State employment changes, May 2009–May 2010
June 25, 2010
From May 2009 to May 2010, nonfarm payroll employment decreased in 39 states and increased in 11 states and the District of Columbia.
The largest over-the-year percentage decrease in employment was reported in Nevada (‑2.5 percent), followed by Colorado and Rhode Island (‑1.9 percent each), and California, Georgia, and New Mexico (‑1.7 percent each).
From May 2009 to May 2010, the largest percentage increases in employment occurred in Alaska (+1.5 percent), North Dakota (+1.4 percent), the District of Columbia (+1.1 percent), and Indiana (+0.9 percent).
Over the year, 11 states experienced statistically significant decreases in employment, while 1 state reported a significant employment increase. The largest statistically significant job losses were reported in California (‑244,900), Georgia (‑67,300), Illinois (‑44,600), and Colorado (‑43,200). The only statistically significant over-the-year employment increase occurred in North Dakota (+5,300).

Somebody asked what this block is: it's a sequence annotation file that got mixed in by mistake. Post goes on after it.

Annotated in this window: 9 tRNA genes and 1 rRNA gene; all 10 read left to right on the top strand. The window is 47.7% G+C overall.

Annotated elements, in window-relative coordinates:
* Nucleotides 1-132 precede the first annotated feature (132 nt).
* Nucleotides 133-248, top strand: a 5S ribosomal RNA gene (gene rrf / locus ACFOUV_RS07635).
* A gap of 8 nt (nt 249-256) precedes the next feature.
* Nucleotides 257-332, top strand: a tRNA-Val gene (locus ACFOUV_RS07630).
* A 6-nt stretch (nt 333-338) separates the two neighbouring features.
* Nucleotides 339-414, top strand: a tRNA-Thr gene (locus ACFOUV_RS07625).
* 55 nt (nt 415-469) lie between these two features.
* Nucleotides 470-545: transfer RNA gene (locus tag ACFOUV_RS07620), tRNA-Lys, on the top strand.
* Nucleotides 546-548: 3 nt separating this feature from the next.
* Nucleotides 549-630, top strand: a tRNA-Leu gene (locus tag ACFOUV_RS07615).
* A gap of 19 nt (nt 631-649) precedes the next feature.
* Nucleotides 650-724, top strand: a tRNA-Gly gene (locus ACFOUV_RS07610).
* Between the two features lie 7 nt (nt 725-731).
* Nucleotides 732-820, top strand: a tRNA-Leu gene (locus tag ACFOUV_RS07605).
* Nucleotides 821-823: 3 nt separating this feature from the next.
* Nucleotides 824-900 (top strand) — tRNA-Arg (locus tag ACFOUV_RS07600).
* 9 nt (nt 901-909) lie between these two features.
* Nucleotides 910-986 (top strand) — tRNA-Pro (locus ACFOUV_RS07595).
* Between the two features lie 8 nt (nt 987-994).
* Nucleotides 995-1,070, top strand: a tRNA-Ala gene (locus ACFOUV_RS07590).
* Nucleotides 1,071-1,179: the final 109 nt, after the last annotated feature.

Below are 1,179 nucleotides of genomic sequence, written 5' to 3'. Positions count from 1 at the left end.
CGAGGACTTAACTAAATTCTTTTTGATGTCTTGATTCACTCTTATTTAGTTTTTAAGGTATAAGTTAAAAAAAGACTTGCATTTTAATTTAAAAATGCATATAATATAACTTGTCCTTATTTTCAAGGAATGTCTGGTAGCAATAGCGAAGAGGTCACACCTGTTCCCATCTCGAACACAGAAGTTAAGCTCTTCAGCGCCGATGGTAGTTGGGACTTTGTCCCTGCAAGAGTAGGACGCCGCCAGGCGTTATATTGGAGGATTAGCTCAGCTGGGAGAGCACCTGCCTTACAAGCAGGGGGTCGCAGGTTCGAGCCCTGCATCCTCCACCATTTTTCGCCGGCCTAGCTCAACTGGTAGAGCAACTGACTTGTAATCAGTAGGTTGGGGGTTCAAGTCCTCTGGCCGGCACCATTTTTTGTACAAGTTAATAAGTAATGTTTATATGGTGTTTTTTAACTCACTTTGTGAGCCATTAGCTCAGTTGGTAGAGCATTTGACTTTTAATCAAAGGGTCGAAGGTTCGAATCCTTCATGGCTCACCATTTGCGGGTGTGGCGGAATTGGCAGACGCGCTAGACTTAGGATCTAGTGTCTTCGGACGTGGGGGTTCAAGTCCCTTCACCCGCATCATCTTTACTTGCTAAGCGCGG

These data are from the Current Employment Statistics (State and Metro Area) program and are seasonally adjusted. To learn more, see "Regional and State Employment and Unemployment — May 2010" (HTML) (PDF), news release USDL 10-0815.
Bureau of Labor Statistics, U.S. Department of Labor, The Economics Daily, State employment changes, May 2009–May 2010 on the Internet at http://www.bls.gov/opub/ted/2010/ted_20100625.htm (visited December 18, 2014).
Three recent editions of Spotlight on Statistics
Housing: before, during, and after the Great Recession
looks at consumer expenditures on household items, employment in residential construction, prices for household items, and injuries in occupations involved in building and maintaining our homes.
Women veterans in the labor force examines the demographic, employment, and unemployment characteristics of women veterans.
BLS Statistics by Occupation provides an overview of occupational employment and wages with an emphasis on STEM jobs and occupational data by typical entry-level education required.